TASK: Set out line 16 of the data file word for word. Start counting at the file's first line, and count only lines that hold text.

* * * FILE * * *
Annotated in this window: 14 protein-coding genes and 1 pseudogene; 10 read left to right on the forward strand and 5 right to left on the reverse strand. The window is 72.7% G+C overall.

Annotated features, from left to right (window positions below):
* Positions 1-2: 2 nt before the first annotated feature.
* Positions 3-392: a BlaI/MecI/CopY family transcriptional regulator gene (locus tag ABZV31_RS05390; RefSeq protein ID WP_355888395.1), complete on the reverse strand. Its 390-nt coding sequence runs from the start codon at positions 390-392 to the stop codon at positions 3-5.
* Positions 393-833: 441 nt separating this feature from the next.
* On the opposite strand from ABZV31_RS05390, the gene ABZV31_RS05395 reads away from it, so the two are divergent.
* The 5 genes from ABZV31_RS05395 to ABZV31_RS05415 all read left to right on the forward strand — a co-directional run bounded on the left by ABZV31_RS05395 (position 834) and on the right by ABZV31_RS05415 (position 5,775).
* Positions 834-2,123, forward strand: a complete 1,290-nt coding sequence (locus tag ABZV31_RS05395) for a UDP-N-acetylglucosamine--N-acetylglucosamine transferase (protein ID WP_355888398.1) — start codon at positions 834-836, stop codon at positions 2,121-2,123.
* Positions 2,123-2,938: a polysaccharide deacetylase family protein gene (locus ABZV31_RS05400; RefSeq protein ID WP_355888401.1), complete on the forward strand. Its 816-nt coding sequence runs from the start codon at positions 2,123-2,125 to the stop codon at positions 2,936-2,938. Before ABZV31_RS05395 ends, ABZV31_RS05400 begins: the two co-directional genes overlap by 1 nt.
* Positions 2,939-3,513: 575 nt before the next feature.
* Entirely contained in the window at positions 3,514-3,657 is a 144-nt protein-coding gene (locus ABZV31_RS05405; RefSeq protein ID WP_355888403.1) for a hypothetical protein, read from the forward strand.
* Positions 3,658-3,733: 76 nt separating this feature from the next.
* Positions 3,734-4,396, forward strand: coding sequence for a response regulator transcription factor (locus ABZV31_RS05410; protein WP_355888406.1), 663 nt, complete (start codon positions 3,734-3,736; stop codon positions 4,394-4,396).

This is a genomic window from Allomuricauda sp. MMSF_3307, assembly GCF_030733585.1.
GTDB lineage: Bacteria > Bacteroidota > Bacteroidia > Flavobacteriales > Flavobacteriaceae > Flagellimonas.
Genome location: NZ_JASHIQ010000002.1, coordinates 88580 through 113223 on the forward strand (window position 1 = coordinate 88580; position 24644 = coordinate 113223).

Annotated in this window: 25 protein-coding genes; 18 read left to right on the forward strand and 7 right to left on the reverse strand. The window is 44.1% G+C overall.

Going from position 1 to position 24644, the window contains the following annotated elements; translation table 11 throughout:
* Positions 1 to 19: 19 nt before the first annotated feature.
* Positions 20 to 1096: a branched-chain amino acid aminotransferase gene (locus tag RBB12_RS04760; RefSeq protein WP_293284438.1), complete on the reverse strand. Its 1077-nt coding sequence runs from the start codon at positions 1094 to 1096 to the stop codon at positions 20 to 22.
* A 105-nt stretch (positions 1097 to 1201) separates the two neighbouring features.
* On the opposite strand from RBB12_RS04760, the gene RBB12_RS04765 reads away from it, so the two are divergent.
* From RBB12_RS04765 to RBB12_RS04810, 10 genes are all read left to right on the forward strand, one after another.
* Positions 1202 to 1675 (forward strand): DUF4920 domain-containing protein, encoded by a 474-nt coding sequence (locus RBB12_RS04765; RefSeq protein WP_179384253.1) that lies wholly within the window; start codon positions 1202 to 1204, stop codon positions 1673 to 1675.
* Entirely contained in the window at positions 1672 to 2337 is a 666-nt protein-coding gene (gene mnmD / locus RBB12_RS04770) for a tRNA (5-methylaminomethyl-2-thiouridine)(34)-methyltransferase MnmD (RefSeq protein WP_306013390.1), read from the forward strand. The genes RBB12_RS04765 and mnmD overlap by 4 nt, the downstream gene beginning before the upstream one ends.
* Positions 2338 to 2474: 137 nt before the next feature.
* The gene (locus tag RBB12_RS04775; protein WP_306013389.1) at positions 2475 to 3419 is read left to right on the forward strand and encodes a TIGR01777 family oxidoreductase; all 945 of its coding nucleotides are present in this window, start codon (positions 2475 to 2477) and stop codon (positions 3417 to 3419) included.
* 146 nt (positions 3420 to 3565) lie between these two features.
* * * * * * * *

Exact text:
Genome location: NZ_JASHIQ010000002.1, coordinates 88580 through 113223 on the forward strand (window position 1 = coordinate 88580; position 24644 = coordinate 113223).